Boston and the surrounding area is rich in history, from the colonial era forward, and I appreciate all of it. But I am particularly interested in Boston in the 20th century, and have researched the middle years of that century extensively. My interest in the city’s cultural history led me to form Troy Street Publishing as a vehicle for sharing my research and writing.

The Boston Jazz Chronicles Cover
Click here to buy The Boston Jazz Chronicles on Amazon now.

My first endeavor was a seven-year labor of love, The Boston Jazz Chronicles, which I published through Troy Street in 2012. It was early in the self-publishing game and I thought the prospects and possibilities of that game were endless. I still do, and my goal is to publish the projects described elsewhere on this site.

This website, and its blog, The Troy Street Observer, are the primary outlets for telling my stories, but there are others—public speaking, walking tours, and a YouTube channel that puts some of the historic but out-of-print recordings back in circulation.

What’s in it for you? On this site you’ll find content about Boston people, places and events that you won’t find anywhere else. I’ve opened a window, and through it you’ll hear some of the not-so-common stories of Boston. Check back often to see what’s new.

—Richard Vacca

 

The Troy Street Observer

Tak Takvorian Pt 2: Thornhill, Dorsey, Pomeroy

Part 1 of this post covered Tak Takvorian’s years in the wartime navy bands of Artie Shaw and Sam Donahue. Part 2 continues the story from the time of his 1946 discharge. Read Part 1 here.

On a Modern Kick with Thornhill and Evans

“I came back home to Boston, but I didn’t stay long. Sam Donahue organized a new band in March and I went out again. It was a tough time to start a new band, though. Then I had a chance to go with Claude Thornhill in June of 1946.” Tak replaced Tasso Harris, his section mate from the navy band.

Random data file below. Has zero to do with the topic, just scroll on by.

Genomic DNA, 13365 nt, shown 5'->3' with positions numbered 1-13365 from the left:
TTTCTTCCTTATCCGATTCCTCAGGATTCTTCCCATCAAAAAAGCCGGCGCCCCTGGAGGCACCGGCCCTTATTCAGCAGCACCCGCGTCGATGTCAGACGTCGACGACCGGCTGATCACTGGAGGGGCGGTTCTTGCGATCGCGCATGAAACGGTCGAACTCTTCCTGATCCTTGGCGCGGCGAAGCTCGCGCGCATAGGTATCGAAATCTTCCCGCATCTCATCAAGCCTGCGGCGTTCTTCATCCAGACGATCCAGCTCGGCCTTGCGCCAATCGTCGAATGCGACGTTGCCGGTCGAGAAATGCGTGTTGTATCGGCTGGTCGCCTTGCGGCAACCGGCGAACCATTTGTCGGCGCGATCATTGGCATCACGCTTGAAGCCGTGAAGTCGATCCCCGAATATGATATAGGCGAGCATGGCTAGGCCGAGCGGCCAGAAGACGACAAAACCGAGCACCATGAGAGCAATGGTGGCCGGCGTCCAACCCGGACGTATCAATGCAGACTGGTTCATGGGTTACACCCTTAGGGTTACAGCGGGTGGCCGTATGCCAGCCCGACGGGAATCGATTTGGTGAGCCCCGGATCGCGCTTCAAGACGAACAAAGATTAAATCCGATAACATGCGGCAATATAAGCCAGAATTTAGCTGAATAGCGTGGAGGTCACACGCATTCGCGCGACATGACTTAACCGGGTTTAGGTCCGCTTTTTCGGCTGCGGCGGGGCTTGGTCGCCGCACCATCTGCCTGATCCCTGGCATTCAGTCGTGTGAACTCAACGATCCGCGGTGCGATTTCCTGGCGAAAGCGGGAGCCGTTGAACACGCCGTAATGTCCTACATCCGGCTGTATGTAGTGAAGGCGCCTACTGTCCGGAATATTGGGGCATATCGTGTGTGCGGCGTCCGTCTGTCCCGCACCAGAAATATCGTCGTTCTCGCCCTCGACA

Photo of Tak Takvorian, 1947
Tak Takvorian, 1947. Photo William Gottlieb Collection, US. Library of Congress.

“That was a good band, too, with Red Rodney, Gerry Mulligan, Lee Konitz, and Barry Galbraith. Ted Goddard, also from around Boston (Medford), was playing alto when I joined. Gil Evans was writing and arranging. We did quite a bit of recording, things like “Robbin’s Nest,” “Snowfall,” and “La Paloma.” A few of Gil’s arrangements where I had solos were “Donna Lee” and “Anthropology.”

Thornhill and Evans knew what they were getting when Takvorian joined the band—a versatile anchor to the trombone section who could play with Dorsey-like smoothness on the dance tunes, and Dickie Wells-like flamboyance on the jazz tunes. Evans, the master colorist, had those dreamy clarinets and French horns to work with, but he wanted the excitement of deeper colors, too. A Metronome magazine reviewer in December 1946 said as much shortly after Tak’s arrival, noting “Tak Takvorian’s bruising trombone has added punch to the band.”

Here’s Gil’s arrangement of “Donna Lee,” with a brief Tak Takvorian solo. You’ll never mistake him for J.J. Johnson, but Tak was moving into modern jazz, and bringing his Dickie Wells sensibilities with him.

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